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Thank you, El Niño (I think…)

June 7th, 2015 · 4 Comments

This year in central Arizona we’ve experienced the wettest May on record and the first recorded rainfall in Phoenix ever on the date of June 5. This is all probably due at least in part to the El Niño effect.

During an El Niño the surface water in the Pacific ocean off the coast of Peru and Ecuador becomes warmer than usual (currently about 4 degrees F above normal). This has effects on the weather all over the world.

The El Niño effect can be seen as an oscillation of warmth back and forth across the Pacific. Years when the water off Peru is colder than normal have been dubbed La Niña years, and the effects on weather are basically the opposite.

El Niño

The largest effect is on South America, where the warmer water evaporates more and causes a lot more rainfall, but weather over much of the world is also affected.

El Niño

Computer models predict that this year’s El Niño could be the strongest in many years, and could have a big effect on weather if it continues to build into the fall and winter as predicted. Among the predictions:
– It could take a big bite out of the drought in California and Arizona — a strong El Niño is associated with up to a 174% increase in precipitation in California;
– Fewer hurricanes in the Atlantic than usual;
– Fewer tornadoes than usual in the mid-west;
– A milder than normal winter for much of the US.
– On the flip side, they predict an “extremely active Pacific typhoon season”. There are some cool graphs and maps at the link at the top of this paragraph.

Most of this sounds good for us! The biggest worry is that the increased rainfall in California and the southwest could cause flooding damage and injuries. And then there’s this:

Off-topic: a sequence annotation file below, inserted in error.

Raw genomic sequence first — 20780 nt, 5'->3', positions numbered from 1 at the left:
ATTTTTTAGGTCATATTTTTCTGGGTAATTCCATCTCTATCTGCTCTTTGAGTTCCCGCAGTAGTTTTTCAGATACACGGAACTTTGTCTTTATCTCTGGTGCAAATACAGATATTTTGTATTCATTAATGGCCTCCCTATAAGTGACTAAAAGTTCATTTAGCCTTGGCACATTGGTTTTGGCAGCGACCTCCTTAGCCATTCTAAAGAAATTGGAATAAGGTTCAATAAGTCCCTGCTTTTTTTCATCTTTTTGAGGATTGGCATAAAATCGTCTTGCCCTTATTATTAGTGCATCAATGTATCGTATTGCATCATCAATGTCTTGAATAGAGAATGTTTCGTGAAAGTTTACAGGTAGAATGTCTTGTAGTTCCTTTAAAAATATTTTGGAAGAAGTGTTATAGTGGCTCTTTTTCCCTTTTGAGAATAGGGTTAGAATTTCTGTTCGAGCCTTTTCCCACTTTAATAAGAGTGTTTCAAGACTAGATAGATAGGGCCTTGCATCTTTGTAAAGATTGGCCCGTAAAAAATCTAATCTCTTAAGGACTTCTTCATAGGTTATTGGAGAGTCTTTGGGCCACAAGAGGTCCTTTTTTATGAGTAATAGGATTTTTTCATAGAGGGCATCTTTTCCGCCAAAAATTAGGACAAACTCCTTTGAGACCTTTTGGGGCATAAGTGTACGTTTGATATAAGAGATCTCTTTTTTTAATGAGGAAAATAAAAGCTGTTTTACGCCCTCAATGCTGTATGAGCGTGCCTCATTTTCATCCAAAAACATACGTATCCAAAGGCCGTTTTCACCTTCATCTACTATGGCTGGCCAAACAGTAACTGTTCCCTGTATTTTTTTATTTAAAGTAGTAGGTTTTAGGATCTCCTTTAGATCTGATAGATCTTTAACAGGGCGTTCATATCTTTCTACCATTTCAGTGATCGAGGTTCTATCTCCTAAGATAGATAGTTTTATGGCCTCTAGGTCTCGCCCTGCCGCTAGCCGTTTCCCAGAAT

El Niño has an interesting effect on overall global temperatures. See the graphs below.

The top graph shows global temperatures. The bottom graph shows sea temperature deviations in the eastern Pacific; red is warmer than average and blue is cooler than average.

Climate Change and El Niño

Note how global temperatures tend to rise during an El Niño, and dip during La Niña. Note the spikes in the lower graph, particularly in 1973, 1983 and 1998. In each case the global temperatures hit a new high, and then plunged for several years afterwards. The strongest El Niño event in recent history occurred in 1998, and is associated with the highest average global temperatures ever recorded. The El Niños since then have been milder, and the La Niñas unabated, causing some observers to speculate that the rise in global temperatures has stopped. But in the long view, 1998 is clearly an outlier event caused by that year’s El Niño, with the general trend unaffected. If this year’s El Niño turns out to be as strong as predicted, we should set new records.

Tags: Computers, Tech & Science

4 responses so far ↓

  • 1 Dale // Jun 9, 2015 at 4:56 pm

    This might not be the best year for me to travel the West Coast!

  • 2 Donna // Jun 9, 2015 at 5:37 pm

    Weather is really interesting, isn’t it? Thanks for the lesson.

  • 3 Daryl // Jun 9, 2015 at 10:03 pm

    Dale, Winter is when it’s supposed to get really wet. There might be a little more rain in the summer, but flooding will probably wait until winter.
    So it’s probably an OK summer to travel the west coast.

  • 4 Don // Jun 11, 2015 at 6:14 pm

    I remember one day during the 98 El Nino that I couldn’t see my backyard fence from the back door due to the rain. This was in our previous residence where the fence was slightly further from the door than this house but not much.

    On March 20th, 2011 we got 5″ of rain in one day. That was amazing.

    We really need the rain here and I guess Arizona is in about the same boat. Hopefully this El Nino will solve the drought problem without creating too many new ones.

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